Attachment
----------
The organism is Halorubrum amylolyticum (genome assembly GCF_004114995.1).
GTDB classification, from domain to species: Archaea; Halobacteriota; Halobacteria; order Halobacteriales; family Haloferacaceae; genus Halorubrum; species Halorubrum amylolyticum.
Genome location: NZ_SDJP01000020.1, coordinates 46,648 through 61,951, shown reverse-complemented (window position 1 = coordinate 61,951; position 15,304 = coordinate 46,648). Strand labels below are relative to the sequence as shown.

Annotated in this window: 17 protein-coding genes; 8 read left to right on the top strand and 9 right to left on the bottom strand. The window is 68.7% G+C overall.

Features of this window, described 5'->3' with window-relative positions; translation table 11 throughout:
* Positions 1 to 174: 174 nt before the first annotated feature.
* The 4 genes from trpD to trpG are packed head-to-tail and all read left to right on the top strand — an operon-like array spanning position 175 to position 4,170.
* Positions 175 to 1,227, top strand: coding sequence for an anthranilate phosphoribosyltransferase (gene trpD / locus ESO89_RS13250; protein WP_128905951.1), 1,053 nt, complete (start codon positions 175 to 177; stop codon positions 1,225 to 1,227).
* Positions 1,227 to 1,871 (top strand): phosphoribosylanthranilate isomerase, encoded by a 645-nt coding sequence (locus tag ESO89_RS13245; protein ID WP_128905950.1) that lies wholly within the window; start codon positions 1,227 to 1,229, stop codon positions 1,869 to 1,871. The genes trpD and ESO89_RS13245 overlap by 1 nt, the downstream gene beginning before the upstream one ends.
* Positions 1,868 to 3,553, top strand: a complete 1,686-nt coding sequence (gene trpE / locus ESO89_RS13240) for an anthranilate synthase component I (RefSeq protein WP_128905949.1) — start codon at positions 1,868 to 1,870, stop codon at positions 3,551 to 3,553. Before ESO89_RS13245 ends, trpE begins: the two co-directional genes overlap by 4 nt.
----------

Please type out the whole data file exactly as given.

The organism is Halorubrum amylolyticum (genome assembly GCF_004114995.1).
GTDB classification, from domain to species: Archaea; Halobacteriota; Halobacteria; order Halobacteriales; family Haloferacaceae; genus Halorubrum; species Halorubrum amylolyticum.
Genome location: NZ_SDJP01000020.1, coordinates 46,648 through 61,951, shown reverse-complemented (window position 1 = coordinate 61,951; position 15,304 = coordinate 46,648). Strand labels below are relative to the sequence as shown.

Annotated in this window: 17 protein-coding genes; 8 read left to right on the top strand and 9 right to left on the bottom strand. The window is 68.7% G+C overall.

Features of this window, described 5'->3' with window-relative positions; translation table 11 throughout:
* Positions 1 to 174: 174 nt before the first annotated feature.
* The 4 genes from trpD to trpG are packed head-to-tail and all read left to right on the top strand — an operon-like array spanning position 175 to position 4,170.
* Positions 175 to 1,227, top strand: coding sequence for an anthranilate phosphoribosyltransferase (gene trpD / locus ESO89_RS13250; protein WP_128905951.1), 1,053 nt, complete (start codon positions 175 to 177; stop codon positions 1,225 to 1,227).
* Positions 1,227 to 1,871 (top strand): phosphoribosylanthranilate isomerase, encoded by a 645-nt coding sequence (locus tag ESO89_RS13245; protein ID WP_128905950.1) that lies wholly within the window; start codon positions 1,227 to 1,229, stop codon positions 1,869 to 1,871. The genes trpD and ESO89_RS13245 overlap by 1 nt, the downstream gene beginning before the upstream one ends.
* Positions 1,868 to 3,553, top strand: a complete 1,686-nt coding sequence (gene trpE / locus ESO89_RS13240) for an anthranilate synthase component I (RefSeq protein WP_128905949.1) — start codon at positions 1,868 to 1,870, stop codon at positions 3,551 to 3,553. Before ESO89_RS13245 ends, trpE begins: the two co-directional genes overlap by 4 nt.